Hypothyroidism

Want To Know About Your Thyroid???

Hypothyroidism is a underactive thyroid gland means that the thyroid gland can’t make enough thyroid hormone to keep the body running normally. People are hypothyroid if they have too little thyroid hormone in the blood. Common causes are autoimmune disease, surgical removal of the thyroid, and radiation treatment.

Signs and symptoms of hypothyroidism

Symptoms of hypothyroidism develop slowly, often over several years. At first, you may feel tired and sluggish. Later, you may develop other signs and symptoms of a slowed-down metabolism, including:

  • Cold intolerance
  • Constipation
  • Muscle weakness
  • Weight gain despite of not eating more food
  • Joint or muscle pain
  • Feeling sad or depressed
  • Feeling very tired
  • Dry skin
  • Dry, thinning of hairs
  • Slow heart rate
  • Less sweating than usual
  • A puffy face
  • A hoarse voice
  • Heavy or irregular menstrual periods and fertility problems

Hypothyroidism poses a special danger to newborns and infants. A lack of thyroid hormones in the system at an early age can lead to the development of cretinism (mental retardation) and dwarfism (stunted growth),therefore most infants now have their thyroid levels checked routinely soon after birth. If they are hypothyroid, treatment begins immediately.

Diagnosis

To diagnose hypothyroidism, your doctor will look at your symptoms, physical exam and blood tests.Because the symptoms are so variable and non-specific, the only way to know for sure whether you have hypothyroidism is with a simple blood test for TSH and T4. An abnormally high TSH means hypothyroidism: the thyroid gland is being asked to make more T4 because there isn’t enough T4 in the blood.

Treatment

Hypothyroidism is a lifelong condition, but taking thyroid hormone pills every day can prevent related health problems. Synthetic T4 (Levothyroxine) is the best medicine for hypothyroidism because it works the same way as your own thyroid hormone. Finding the right dose of thyroid hormone may take time. Your starting dose depends upon your weight, age, and medical conditions. After 6 to 8 weeks, your doctor will check your blood hormone levels. If needed, the amount of hormone will be adjusted until tests show that you are taking the right amount. You should get a checkup at least once a year to make sure your dose of thyroid hormone is still right for you.

Follow-up

The goal of treatment is to get and keep your TSH in the normal range, so you’ll need to have your TSH checked about every 6 to 10 weeks after a thyroxine dose change. You may need tests more often if you’re pregnant or you’re taking a medicine that interferes with your body’s ability to use thyroxine. Babies with hypothyroidism must get all their daily treatments and have their TSH levels checked as they grow, to prevent mental retardation and stunted growth. Once you’ve settled into a thyroxine dose, you may need TSH tests about once a year.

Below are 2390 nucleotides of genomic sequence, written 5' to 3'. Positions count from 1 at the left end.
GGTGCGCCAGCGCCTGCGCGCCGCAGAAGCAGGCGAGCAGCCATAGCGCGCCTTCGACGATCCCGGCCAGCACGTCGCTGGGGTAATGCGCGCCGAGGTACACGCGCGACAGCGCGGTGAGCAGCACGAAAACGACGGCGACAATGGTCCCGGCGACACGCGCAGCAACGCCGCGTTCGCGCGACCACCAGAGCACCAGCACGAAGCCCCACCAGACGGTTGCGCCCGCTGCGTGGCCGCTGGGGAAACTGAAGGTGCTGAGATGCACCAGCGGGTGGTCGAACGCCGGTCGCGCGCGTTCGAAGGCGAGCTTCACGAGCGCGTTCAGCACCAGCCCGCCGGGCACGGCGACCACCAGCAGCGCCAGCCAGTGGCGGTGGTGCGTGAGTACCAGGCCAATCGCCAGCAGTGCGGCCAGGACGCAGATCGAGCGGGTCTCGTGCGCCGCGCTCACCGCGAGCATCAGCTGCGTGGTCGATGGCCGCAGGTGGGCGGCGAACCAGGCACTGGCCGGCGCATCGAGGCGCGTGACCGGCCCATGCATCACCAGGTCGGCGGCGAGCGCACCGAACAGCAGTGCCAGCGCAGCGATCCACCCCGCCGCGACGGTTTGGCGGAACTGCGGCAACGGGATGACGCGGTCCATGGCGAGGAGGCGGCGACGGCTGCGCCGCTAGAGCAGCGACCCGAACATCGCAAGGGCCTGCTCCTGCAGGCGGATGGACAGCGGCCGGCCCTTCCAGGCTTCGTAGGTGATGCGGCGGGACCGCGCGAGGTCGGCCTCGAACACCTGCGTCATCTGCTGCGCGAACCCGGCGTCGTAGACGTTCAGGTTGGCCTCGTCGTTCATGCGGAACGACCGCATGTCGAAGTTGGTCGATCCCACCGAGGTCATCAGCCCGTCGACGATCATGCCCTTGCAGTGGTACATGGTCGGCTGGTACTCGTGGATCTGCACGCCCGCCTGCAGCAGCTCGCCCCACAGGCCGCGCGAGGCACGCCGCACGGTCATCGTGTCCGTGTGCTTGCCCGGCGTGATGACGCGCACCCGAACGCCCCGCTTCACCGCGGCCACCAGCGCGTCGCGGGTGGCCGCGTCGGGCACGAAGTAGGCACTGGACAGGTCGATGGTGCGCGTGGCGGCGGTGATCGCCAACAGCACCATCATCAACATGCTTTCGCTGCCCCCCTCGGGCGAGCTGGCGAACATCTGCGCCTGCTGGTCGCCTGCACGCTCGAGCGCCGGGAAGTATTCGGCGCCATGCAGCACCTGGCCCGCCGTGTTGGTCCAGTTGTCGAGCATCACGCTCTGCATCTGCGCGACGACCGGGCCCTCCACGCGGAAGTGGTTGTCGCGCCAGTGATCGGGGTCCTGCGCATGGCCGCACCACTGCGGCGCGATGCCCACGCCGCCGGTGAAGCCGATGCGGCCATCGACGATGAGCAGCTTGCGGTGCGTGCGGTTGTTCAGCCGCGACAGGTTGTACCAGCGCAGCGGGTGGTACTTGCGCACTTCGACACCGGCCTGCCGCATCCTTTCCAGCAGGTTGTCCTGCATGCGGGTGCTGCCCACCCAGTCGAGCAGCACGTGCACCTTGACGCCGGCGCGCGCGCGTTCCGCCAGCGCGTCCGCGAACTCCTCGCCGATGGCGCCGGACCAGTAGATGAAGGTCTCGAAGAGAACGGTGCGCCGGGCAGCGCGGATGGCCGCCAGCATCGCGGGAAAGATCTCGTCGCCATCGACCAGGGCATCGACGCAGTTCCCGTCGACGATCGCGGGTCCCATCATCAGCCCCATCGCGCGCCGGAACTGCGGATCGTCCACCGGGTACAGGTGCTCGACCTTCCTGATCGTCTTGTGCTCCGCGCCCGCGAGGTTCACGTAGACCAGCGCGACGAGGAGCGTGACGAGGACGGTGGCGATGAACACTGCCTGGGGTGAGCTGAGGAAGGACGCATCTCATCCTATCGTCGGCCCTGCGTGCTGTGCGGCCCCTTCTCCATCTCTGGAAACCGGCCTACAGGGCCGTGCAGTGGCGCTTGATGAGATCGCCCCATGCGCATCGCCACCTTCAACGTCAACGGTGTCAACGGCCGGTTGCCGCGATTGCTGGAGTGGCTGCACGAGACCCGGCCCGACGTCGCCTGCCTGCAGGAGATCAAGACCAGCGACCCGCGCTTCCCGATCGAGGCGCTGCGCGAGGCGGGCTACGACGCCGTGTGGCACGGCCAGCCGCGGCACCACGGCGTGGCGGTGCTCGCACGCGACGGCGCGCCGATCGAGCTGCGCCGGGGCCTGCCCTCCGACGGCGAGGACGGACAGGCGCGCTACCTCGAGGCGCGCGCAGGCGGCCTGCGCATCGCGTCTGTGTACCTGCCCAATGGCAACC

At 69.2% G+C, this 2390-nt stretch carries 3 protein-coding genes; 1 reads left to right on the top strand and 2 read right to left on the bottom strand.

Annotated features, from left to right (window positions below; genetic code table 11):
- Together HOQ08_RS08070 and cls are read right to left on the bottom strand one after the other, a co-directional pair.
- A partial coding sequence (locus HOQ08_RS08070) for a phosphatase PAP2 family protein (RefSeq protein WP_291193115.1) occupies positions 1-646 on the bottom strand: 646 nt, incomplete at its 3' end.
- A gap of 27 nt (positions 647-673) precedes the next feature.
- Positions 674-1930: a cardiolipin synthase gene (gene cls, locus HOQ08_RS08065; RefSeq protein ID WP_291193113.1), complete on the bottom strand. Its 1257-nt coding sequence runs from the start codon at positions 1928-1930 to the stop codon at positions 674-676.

See your doctor if you have these conditions 

  • Your symptoms not improving or getting worse.
  • You want to change your thyroxine dose or brand, or change taking your pills with or without food or want to stop the treatment if you think you are doing well. Rather than stopping your pills completely, you might ask your doctor to try lowering your dose. If your TSH goes up, you need to continue treatment.
  • You gain or lose a lot of weight (as little as a 10-pound difference for those who weren’t overweight to begin with).
  • You start or stop taking a drug or changing dose of the drug that can interfere with absorbing thyroxine (such as certain antacids, calcium supplements and iron tablets). Medications containing estrogen also impact thyroxine doses, so any change in such a medication should prompt a re-evaluation of your thyroxine dose.
  • You’re not taking all your thyroxine pills regular.

Foods should be avoided

Soy – The hormone estrogen can interfere with your body’s ability to use thyroid hormone, Soy is loaded with plant-based phytoestrogen, and some researchers believe too much soy may increase a person’s risk for hypothyroidism. However, because soy hasn’t been definitively linked to hypothyroidism, there are no specific dietary guidelines.
Vegetables (Broccoli, Brussels sprouts, cabbage, cauliflower, kale, turnips )can interfere with the production of thyroid hormone, particularly people who have an iodine deficiency. Cooking the vegetables can reduce the effect that cruciferous vegetables have on the thyroid gland. Limiting your intake to 5 ounces a day appears to have no adverse effect on thyroid function. Gluten, junk foods, coffee, alcohol also should be avoided.

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